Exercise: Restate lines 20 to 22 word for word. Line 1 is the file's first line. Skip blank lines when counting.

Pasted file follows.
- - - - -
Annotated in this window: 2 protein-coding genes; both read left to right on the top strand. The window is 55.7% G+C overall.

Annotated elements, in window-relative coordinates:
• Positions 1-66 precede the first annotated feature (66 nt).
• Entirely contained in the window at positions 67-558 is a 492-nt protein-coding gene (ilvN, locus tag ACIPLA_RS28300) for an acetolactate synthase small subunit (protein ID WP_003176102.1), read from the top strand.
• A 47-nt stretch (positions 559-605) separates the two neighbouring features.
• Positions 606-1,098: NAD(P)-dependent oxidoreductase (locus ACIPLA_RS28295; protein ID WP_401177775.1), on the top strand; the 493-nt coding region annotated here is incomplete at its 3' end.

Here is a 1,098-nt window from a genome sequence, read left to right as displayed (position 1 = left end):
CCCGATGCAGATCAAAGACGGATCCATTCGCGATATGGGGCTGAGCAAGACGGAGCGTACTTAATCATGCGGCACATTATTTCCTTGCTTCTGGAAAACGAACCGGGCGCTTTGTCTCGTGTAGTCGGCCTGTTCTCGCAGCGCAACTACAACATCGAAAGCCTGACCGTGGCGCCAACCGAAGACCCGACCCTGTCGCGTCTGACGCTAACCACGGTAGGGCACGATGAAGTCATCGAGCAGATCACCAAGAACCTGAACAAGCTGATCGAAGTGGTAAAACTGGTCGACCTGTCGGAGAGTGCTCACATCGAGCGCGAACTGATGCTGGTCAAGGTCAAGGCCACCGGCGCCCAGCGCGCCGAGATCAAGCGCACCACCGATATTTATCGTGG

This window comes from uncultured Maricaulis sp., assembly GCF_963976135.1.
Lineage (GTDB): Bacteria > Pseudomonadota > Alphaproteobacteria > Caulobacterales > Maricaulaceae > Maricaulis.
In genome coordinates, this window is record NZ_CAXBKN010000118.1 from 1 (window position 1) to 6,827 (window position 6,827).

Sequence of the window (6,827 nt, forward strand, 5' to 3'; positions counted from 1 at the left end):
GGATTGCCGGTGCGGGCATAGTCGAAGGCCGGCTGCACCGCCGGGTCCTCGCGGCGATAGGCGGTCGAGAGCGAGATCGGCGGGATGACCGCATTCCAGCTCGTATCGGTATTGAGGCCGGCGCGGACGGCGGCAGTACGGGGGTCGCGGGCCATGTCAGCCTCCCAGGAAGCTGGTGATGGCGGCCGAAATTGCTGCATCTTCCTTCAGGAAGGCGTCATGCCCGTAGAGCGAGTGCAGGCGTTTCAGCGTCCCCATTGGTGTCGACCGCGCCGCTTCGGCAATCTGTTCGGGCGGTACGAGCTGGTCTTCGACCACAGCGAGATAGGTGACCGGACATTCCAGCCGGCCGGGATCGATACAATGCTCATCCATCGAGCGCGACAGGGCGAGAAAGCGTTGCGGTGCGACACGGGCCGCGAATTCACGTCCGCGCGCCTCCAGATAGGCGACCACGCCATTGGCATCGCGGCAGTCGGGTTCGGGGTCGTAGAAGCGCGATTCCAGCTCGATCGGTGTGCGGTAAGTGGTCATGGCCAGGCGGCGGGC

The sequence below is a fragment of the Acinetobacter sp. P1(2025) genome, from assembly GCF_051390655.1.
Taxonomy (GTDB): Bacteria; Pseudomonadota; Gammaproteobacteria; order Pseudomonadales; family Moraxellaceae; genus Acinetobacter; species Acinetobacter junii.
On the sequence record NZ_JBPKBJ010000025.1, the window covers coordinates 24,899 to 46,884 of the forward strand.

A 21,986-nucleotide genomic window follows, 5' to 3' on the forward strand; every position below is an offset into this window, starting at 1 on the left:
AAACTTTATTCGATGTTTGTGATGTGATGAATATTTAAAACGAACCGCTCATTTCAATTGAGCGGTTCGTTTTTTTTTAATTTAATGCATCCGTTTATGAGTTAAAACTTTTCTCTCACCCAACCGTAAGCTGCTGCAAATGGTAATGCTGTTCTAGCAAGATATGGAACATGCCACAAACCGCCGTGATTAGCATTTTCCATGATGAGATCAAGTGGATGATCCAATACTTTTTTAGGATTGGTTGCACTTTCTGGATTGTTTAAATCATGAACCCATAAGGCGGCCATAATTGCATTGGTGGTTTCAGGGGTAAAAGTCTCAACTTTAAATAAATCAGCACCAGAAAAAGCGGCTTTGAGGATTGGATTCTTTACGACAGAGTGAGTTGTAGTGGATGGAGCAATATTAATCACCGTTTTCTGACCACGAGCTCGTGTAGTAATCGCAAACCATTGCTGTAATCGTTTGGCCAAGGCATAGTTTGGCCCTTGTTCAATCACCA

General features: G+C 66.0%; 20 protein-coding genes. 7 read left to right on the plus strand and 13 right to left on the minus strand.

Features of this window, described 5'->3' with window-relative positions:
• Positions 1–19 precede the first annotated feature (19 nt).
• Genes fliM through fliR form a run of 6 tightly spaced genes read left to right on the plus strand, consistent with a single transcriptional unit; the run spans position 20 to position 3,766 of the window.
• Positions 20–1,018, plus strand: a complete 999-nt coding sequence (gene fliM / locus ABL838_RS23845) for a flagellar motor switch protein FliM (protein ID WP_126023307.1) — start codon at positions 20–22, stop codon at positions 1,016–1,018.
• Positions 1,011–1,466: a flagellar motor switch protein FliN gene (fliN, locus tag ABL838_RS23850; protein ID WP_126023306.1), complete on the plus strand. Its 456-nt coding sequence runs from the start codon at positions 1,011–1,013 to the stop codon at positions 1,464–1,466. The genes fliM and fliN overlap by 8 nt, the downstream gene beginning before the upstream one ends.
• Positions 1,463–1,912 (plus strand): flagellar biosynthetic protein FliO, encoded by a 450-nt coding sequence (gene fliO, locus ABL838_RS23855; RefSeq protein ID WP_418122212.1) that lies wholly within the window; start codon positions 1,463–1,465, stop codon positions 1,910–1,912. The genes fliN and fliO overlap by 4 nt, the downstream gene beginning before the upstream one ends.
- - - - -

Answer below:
Features of this window, described 5'->3' with window-relative positions:
• Positions 1–19 precede the first annotated feature (19 nt).
• Genes fliM through fliR form a run of 6 tightly spaced genes read left to right on the plus strand, consistent with a single transcriptional unit; the run spans position 20 to position 3,766 of the window.